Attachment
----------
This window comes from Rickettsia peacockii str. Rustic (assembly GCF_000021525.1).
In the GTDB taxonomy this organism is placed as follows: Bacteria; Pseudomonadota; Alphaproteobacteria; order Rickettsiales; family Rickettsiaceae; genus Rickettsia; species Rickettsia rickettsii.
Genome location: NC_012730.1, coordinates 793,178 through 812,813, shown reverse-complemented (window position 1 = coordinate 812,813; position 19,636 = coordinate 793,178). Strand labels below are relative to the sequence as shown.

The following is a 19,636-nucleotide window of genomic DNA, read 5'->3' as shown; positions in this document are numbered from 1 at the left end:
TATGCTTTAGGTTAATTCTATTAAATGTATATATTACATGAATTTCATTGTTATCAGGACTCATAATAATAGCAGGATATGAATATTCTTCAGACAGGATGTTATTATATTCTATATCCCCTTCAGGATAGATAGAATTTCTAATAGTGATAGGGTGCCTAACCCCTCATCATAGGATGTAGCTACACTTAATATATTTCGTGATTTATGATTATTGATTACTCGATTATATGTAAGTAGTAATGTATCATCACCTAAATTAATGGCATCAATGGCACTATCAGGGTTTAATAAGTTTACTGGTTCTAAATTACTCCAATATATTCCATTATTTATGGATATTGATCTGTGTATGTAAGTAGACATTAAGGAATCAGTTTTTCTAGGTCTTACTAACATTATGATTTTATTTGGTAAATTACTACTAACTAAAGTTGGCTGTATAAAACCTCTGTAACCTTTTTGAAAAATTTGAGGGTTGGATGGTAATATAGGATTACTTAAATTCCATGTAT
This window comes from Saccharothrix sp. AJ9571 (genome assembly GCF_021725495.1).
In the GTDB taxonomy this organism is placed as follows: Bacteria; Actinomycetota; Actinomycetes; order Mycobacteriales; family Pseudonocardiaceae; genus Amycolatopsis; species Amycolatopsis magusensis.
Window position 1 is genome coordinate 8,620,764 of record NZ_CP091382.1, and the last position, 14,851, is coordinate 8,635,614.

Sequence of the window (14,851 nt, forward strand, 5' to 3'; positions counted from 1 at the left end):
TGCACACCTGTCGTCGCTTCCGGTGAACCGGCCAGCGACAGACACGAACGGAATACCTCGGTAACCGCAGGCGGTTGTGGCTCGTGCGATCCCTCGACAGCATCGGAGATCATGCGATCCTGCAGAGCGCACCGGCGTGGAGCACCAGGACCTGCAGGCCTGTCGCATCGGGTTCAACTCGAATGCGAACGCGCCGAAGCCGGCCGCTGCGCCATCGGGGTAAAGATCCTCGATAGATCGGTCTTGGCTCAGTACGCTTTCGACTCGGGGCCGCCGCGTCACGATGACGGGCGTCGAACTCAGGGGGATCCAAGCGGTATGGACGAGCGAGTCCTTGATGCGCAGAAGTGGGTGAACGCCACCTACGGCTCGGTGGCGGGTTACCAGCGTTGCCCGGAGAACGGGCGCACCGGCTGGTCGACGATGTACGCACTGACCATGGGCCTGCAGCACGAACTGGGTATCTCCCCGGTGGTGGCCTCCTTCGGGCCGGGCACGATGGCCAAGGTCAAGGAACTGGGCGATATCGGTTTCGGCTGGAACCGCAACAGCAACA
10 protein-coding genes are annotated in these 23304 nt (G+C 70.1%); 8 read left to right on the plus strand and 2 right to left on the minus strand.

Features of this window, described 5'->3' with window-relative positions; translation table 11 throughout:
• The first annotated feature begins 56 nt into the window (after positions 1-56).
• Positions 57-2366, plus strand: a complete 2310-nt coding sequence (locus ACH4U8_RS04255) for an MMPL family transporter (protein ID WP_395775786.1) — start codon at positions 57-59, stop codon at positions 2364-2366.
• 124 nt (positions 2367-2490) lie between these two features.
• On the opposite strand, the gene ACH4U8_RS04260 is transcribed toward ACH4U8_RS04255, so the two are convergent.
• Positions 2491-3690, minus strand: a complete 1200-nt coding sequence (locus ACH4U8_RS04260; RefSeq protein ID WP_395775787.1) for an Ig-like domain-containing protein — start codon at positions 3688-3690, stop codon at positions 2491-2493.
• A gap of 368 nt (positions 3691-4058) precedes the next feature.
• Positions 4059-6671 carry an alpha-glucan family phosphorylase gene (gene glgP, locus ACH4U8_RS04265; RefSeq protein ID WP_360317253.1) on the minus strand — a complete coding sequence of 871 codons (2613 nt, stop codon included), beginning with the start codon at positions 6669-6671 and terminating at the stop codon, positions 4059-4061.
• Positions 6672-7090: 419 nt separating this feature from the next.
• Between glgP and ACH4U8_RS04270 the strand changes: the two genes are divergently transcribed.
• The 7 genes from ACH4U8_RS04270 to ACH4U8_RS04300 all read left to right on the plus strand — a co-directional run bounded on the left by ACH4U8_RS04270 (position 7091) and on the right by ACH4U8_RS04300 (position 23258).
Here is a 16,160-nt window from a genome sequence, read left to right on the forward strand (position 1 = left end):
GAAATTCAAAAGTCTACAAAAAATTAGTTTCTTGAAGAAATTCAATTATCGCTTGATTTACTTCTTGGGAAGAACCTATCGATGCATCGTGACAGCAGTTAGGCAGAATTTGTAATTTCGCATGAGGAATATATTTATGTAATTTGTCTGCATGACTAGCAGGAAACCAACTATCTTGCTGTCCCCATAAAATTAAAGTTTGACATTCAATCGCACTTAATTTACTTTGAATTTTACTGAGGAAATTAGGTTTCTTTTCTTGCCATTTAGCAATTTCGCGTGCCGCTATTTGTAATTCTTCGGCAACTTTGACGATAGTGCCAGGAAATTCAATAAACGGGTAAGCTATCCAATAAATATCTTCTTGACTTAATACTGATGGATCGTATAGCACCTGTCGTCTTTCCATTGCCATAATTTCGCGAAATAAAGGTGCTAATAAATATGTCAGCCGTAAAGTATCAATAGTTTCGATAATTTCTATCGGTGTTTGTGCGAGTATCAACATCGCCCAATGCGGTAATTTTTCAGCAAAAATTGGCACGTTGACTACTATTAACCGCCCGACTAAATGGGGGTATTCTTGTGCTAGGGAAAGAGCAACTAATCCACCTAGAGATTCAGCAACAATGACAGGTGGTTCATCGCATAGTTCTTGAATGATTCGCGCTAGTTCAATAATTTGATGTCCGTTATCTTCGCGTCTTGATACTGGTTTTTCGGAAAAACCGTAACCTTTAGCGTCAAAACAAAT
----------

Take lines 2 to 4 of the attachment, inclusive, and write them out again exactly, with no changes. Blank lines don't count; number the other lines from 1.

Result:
In the GTDB taxonomy this organism is placed as follows: Bacteria; Pseudomonadota; Alphaproteobacteria; order Rickettsiales; family Rickettsiaceae; genus Rickettsia; species Rickettsia rickettsii.
Genome location: NC_012730.1, coordinates 793,178 through 812,813, shown reverse-complemented (window position 1 = coordinate 812,813; position 19,636 = coordinate 793,178). Strand labels below are relative to the sequence as shown.

The following is a 19,636-nucleotide window of genomic DNA, read 5'->3' as shown; positions in this document are numbered from 1 at the left end: